How the B‐cell antigen receptor (BCR) is activated upon interaction with its cognate antigen or with anti‐BCR antibodies is not fully understood. We have recently shown that B‐cell activation is accompanied by the opening of the pre‐organized BCR oligomers, an observation that strengthens the role of receptor reorganization in signalling. We have now analysed the BCR oligomer opening and signalling upon treatment with different monovalent stimuli. Our results indicate that monovalent antigens are able to disturb and open the BCR oligomer, but that this requires the presence and activity of the Src family kinase (SFK) Lyn. We have also shown that monovalent Fab fragments of anti‐BCR antibodies can open the BCR oligomers as long as they directly interact with the antigen‐binding site. We found that monovalent antigen binding opens both the IgM‐BCR and IgD‐BCR, but calcium signalling is only seen in cells expressing IgM‐BCR; this provides a molecular basis for IgM‐ and IgD‐BCR functional segregation.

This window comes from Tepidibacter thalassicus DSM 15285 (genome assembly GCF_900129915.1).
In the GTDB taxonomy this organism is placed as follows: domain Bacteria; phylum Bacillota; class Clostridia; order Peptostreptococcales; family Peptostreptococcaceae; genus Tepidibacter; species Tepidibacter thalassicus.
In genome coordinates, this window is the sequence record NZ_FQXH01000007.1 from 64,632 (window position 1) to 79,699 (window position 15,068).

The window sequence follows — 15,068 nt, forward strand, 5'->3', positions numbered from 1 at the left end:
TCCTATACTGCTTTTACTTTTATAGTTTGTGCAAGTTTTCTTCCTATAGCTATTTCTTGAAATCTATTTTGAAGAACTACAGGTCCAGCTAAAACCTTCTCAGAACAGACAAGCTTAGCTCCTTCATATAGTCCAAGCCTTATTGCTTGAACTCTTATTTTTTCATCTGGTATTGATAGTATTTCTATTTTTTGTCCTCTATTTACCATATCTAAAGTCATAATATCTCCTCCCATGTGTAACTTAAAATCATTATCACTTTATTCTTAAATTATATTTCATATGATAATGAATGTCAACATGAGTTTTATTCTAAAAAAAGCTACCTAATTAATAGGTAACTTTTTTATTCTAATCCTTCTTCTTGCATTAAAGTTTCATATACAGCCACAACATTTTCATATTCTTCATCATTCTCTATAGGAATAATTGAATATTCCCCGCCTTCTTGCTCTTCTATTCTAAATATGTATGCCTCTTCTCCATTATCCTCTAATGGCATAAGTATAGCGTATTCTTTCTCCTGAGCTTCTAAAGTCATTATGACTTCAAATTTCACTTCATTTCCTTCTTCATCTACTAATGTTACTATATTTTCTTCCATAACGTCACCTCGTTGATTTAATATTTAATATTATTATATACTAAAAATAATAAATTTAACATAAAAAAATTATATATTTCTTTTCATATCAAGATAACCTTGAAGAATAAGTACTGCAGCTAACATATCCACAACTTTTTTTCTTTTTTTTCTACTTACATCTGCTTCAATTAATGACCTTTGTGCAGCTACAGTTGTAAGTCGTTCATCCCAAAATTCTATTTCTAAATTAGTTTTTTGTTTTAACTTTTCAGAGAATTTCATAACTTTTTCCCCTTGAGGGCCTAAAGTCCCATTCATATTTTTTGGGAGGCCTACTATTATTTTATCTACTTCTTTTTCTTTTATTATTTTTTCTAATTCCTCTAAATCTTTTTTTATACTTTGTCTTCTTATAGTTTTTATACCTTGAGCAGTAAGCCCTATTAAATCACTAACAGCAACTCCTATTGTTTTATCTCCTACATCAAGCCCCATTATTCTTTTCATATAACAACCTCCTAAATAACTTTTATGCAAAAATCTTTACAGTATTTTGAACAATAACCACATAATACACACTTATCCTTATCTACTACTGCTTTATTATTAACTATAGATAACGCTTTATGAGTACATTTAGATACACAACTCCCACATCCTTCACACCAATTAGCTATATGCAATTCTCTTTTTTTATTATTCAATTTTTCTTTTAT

B‐cell receptors (BCRs) form oligomers on resting B cells, inconsistent with the cross‐linking model that suggests antigen‐mediated B‐cell receptor dimerization as initiating intracellular signal transduction. Work with monovalent antigens shows how they can trigger signalling despite being unable to induce cross‐linking of receptor monomers.
Fab‐based proximity ligation assays directly monitor antigen‐induced BCR conformation changes at 10–20 nm distances.
Monovalent antigens can disturb and open the BCR oligomer, dependent on the presence of the Src family kinase Lyn.
Monovalent Fab fragments from anti‐idiotypic antibodies also open the BCR oligomer, as long as they directly bind to the antigen‐binding site of the BCR.
Monovalent antigens open both IgM‐BCR and IgD‐BCR, but calcium signalling is only triggered in cells expressing IgM‐BCR.